Mayors at Oklahoma City conference call for federal immigration reform

Mayors convened for the U.S. Conference of Mayors condemned Arizona's new immigration law set to go into effect in July. They called for the federal government to act swiftly to pass immigration reform.

BY VALLERY BROWN Modified: June 14, 2010 at 4:55 am •  Published: June 14, 2010

Hundreds of U.S. mayors Sunday gave a standing ovation to the Phoenix mayor who has spoken out against Arizona's new immigration law.

Mayor Phil Gordon told those attending a U.S. Conference of Mayors panel that although he and his family have been the target of threats because of his criticism of the law, he regrets not speaking out earlier and demanding the federal government address immigration reform in the U.S.

He said reform needs to address security at the border, put an emphasis on finding dangerous criminals and eliminate the obstacles to citizenship and residency that cause many to shun the system.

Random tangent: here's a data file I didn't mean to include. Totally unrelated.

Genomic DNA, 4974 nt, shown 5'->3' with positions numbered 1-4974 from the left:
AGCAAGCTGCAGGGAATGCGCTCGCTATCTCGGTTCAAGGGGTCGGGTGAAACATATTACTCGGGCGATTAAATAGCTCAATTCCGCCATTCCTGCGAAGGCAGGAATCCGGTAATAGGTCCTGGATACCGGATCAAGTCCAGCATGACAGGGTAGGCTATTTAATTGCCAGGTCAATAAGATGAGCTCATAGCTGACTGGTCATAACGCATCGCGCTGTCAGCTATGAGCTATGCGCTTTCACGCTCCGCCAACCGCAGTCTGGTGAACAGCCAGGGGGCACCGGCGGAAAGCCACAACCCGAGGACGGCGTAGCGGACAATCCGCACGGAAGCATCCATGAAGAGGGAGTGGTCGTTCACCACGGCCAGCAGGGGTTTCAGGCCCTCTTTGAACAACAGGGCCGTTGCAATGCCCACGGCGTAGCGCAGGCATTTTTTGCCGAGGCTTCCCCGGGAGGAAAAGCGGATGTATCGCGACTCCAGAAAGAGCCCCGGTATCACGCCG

"When a policy says wait 20 years, they can't come here legally,” said Los Angeles Mayor Antonio Villaraigosa, referring to the limited number of certain types of visas to workers and family members of immigrants.

The latest visa availability update from the U.S. State Department shows Mexican-born children of U.S. citizens and permanent residents only are being considered for a family-sponsored visa if they applied before 1992.

Some lower-skilled professional and nonskilled work visas for Mexicans are unavailable because of limits.

Other countries, such as the Philippines, have more than a 20-year wait to be considered for limited family-sponsored visas.

Gordon said the lack of comprehensive reform at the federal level has created a vacuum and has pushed states and municipalities to pass short-sighted legislation to deal with "symptoms” of the problem.

He said about 10 other states are considering "copycat” laws similar to Arizona's.

"We aren't going to bus 12 million-plus people over the border,” Gordon said.


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From 8:30 to 11 a.m. today, the mayors are scheduled to debate and vote on key resolutions, including the Gulf oil spill and Arizona's immigration law.

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